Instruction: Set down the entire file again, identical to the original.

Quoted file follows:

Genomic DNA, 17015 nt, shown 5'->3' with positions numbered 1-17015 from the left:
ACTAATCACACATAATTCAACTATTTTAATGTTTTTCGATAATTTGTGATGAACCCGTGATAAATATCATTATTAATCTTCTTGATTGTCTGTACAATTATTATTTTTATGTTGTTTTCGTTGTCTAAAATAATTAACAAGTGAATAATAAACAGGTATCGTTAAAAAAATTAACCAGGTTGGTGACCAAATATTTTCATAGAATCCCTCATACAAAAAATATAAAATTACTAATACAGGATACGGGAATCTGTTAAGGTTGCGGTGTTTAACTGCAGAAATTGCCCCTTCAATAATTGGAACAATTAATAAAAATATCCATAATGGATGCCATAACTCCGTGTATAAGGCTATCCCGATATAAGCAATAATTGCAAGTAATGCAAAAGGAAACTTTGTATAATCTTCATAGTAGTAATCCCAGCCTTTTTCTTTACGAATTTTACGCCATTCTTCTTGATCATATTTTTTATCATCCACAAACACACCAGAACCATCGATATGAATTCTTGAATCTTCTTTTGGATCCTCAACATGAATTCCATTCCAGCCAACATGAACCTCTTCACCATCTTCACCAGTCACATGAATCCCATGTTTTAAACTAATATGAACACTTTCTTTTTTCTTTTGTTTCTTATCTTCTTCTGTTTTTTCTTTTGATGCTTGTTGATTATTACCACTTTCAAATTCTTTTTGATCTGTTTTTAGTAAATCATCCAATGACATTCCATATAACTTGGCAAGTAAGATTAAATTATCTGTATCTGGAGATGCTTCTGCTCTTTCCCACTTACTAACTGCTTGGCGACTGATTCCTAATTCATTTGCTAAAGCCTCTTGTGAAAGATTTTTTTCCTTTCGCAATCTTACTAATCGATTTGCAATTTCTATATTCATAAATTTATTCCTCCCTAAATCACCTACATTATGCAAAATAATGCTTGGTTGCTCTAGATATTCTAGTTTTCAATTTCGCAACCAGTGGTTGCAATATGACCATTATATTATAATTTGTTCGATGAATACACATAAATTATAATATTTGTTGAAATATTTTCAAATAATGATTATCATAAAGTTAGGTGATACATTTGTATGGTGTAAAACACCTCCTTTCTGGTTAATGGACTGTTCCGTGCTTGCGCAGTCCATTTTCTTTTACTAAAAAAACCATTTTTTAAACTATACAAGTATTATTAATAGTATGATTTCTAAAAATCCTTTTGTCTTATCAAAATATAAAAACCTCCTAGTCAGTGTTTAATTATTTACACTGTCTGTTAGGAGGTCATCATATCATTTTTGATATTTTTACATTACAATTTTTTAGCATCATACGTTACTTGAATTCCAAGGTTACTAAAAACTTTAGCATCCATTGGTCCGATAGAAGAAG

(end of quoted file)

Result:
Genomic DNA, 17015 nt, shown 5'->3' with positions numbered 1-17015 from the left:
ACTAATCACACATAATTCAACTATTTTAATGTTTTTCGATAATTTGTGATGAACCCGTGATAAATATCATTATTAATCTTCTTGATTGTCTGTACAATTATTATTTTTATGTTGTTTTCGTTGTCTAAAATAATTAACAAGTGAATAATAAACAGGTATCGTTAAAAAAATTAACCAGGTTGGTGACCAAATATTTTCATAGAATCCCTCATACAAAAAATATAAAATTACTAATACAGGATACGGGAATCTGTTAAGGTTGCGGTGTTTAACTGCAGAAATTGCCCCTTCAATAATTGGAACAATTAATAAAAATATCCATAATGGATGCCATAACTCCGTGTATAAGGCTATCCCGATATAAGCAATAATTGCAAGTAATGCAAAAGGAAACTTTGTATAATCTTCATAGTAGTAATCCCAGCCTTTTTCTTTACGAATTTTACGCCATTCTTCTTGATCATATTTTTTATCATCCACAAACACACCAGAACCATCGATATGAATTCTTGAATCTTCTTTTGGATCCTCAACATGAATTCCATTCCAGCCAACATGAACCTCTTCACCATCTTCACCAGTCACATGAATCCCATGTTTTAAACTAATATGAACACTTTCTTTTTTCTTTTGTTTCTTATCTTCTTCTGTTTTTTCTTTTGATGCTTGTTGATTATTACCACTTTCAAATTCTTTTTGATCTGTTTTTAGTAAATCATCCAATGACATTCCATATAACTTGGCAAGTAAGATTAAATTATCTGTATCTGGAGATGCTTCTGCTCTTTCCCACTTACTAACTGCTTGGCGACTGATTCCTAATTCATTTGCTAAAGCCTCTTGTGAAAGATTTTTTTCCTTTCGCAATCTTACTAATCGATTTGCAATTTCTATATTCATAAATTTATTCCTCCCTAAATCACCTACATTATGCAAAATAATGCTTGGTTGCTCTAGATATTCTAGTTTTCAATTTCGCAACCAGTGGTTGCAATATGACCATTATATTATAATTTGTTCGATGAATACACATAAATTATAATATTTGTTGAAATATTTTCAAATAATGATTATCATAAAGTTAGGTGATACATTTGTATGGTGTAAAACACCTCCTTTCTGGTTAATGGACTGTTCCGTGCTTGCGCAGTCCATTTTCTTTTACTAAAAAAACCATTTTTTAAACTATACAAGTATTATTAATAGTATGATTTCTAAAAATCCTTTTGTCTTATCAAAATATAAAAACCTCCTAGTCAGTGTTTAATTATTTACACTGTCTGTTAGGAGGTCATCATATCATTTTTGATATTTTTACATTACAATTTTTTAGCATCATACGTTACTTGAATTCCAAGGTTACTAAAAACTTTAGCATCCATTGGTCCGATAGAAGAAG